He said that the Ireland of previous centuries was “sometimes a harsh and unpleasant place” and the Catholic Church “undoubtedly” mistreated some women and children it cared for.
“But the unhealthy obsession over the past 10 years with raking over Ireland’s past has little to do with confirming such facts and instead has become a kind of grotesque moral sport, providing kicks to the anti-Catholic brigade and fuel to the historical self-flagellation that now passes for public life in Ireland.”
O’Neill said that claims of large-scale abuse at industrial schools and the Magdalene Laundries have also been called into question.
The women inmates of the laundries included orphans from abusive or neglectful homes, elderly women without other support, homeless women, women with physical or mental disabilities or mental health problems, women who had committed petty crimes and women who had given birth out of wedlock.
A government report about the laundries found that the “vast majority” of the girls were not physically punished and found no cases of sexual abuse, O’Neill said. One of the most popular books about the laundries, Kathy O’Beirne’s “Don’t Ever Tell,” which claimed she was raped and abused in other ways at the laundries, has also been exposed as fraudulent.
Another government report about the abuse of boys in Catholic-run schools found 68 allegations of rape over an 85-year period. News coverage exaggerated this figure to report that “thousands” had been raped.
“If as many myths were spread about by a government in relation to a war or something, there would be outrage, demands for an inquiry; why is it okay, then, to promote half-truths, non-facts and embellishments about the Irish Catholic Church?” O’Neill asked.
The reports about the burials at the Tuam home have prompted a response from Catholic authorities.
Archbishop Michael Neary of Tuam said he welcomed a government investigation of the accusations. He said he was “greatly shocked” and “horrified and saddened” by the numbers of children buried in the graveyard, noting the “great suffering and pain” likely suffered by the children and their parents.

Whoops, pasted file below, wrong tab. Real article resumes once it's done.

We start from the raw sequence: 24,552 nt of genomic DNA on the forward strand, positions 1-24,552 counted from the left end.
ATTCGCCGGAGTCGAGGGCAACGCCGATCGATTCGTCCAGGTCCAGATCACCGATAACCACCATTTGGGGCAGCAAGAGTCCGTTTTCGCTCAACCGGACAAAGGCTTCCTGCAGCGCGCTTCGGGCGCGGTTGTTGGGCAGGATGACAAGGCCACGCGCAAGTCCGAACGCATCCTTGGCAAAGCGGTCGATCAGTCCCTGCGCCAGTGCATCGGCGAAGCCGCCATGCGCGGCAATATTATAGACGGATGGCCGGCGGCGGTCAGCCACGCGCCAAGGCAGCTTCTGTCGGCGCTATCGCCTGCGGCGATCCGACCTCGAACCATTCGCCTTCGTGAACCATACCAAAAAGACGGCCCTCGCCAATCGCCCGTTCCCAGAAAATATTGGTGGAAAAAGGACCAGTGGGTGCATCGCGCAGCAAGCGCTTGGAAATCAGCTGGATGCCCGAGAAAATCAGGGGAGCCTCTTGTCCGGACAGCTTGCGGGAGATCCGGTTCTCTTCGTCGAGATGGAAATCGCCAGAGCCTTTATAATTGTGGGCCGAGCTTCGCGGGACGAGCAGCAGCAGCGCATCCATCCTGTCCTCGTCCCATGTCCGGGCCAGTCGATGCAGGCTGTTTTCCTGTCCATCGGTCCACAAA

Corless’ research is aiding the creation of a memorial for the dead children.
Archbishop Neary said his archdiocese will continue to work with the Bon Secours Sisters and the local community to commemorate the dead and their families with a memorial prayer service and a plaque.
Vatican City, Jun 11, 2014 (CNA/EWTN News) -
The inter-faith prayer for peace in the Middle East held by Pope Francis last Sunday reminds us that peace is not a work of people but a work of God, said a key participant in the event.
An Arab Christian with Israeli citizenship, Margaret Karram was the only woman in the Holy See delegation for the prayer held in the Vatican's Gardens June 8.
“I have lived in the Holy Land most of my life, and when I arrived here I saw that we were going to pray all together: Jews and Muslims, Palestinians and Israelis…That meant to me that we really have to believe in peace,” Karram told CNA.
On Pentecost Sunday, the Pope and Patriarch of Constantinople Bartholomew I met with Presidents Shimon Peres of Israel and Mahmoud Abbas of Palestine at the Vatican, praying together, talking about peace and exchanging symbols that represent a move towards peace.
The evening’s prayer was divided into three parts, following the chronological ordering of the Jewish, Christian, and Islamic religious communities. Prayers were offered in Hebrew, English, Italian, and Arabic, praising God for creation, asking pardon for sin, and requesting the gift of peace.
Pope Francis and the two presidents planted an olive tree and spoke about the need for peace. The presidents, the patriarch, and Pope Francis also exchanged a sign of peace and gathered for a private discussion.
For 12 years, Karram was the Focolari movement's director for the Holy Land, moving a couple of months ago to work at the Focolari Movement’s International Center in Grottaferrata, not far from Rome.
In 2013, she was awarded with the Mount Zion prize together with the Jewish woman Yisca Harani for “the important effort to the development among religions and cultures in the Holy Land and to the mutual understanding between Jewish, Christians and Muslims.”
When the Vatican asked the Focolari for a woman to be included in the papal delegation, representing both the movement and the effort for peace, group president Maria Voce immediately thought of Karram. “It was a great privilege for me to be representing the Focolare movement,” Karram said of Voce's choice.
At the invocation for prayer, Karram was also charged of reading the prayer of St. Francis.
According to her, Sunday's event proves that peace “is not a work of people, it is a work of God. This gift can be only granted by God. Only God can change our hearts, and if we change our hearts we can change our relationships, and we can believe in peace more.”
On the three-part prayer, Karram noticed that for their intentions, Muslims added some words off the cuff – “words I think were not supposed to be said.”
“What I understood is that they really wanted to underline their feelings, their suffering, their being oppressed. I think they wanted to say: 'We are here! We want peace!' But we do not have to forget that this peace has to be just, and that no one would ever forget our suffering,” Karram stressed.
She added that she hopes that “even these words not written but said may help people to understand that there is a long way to go” to achieve peace.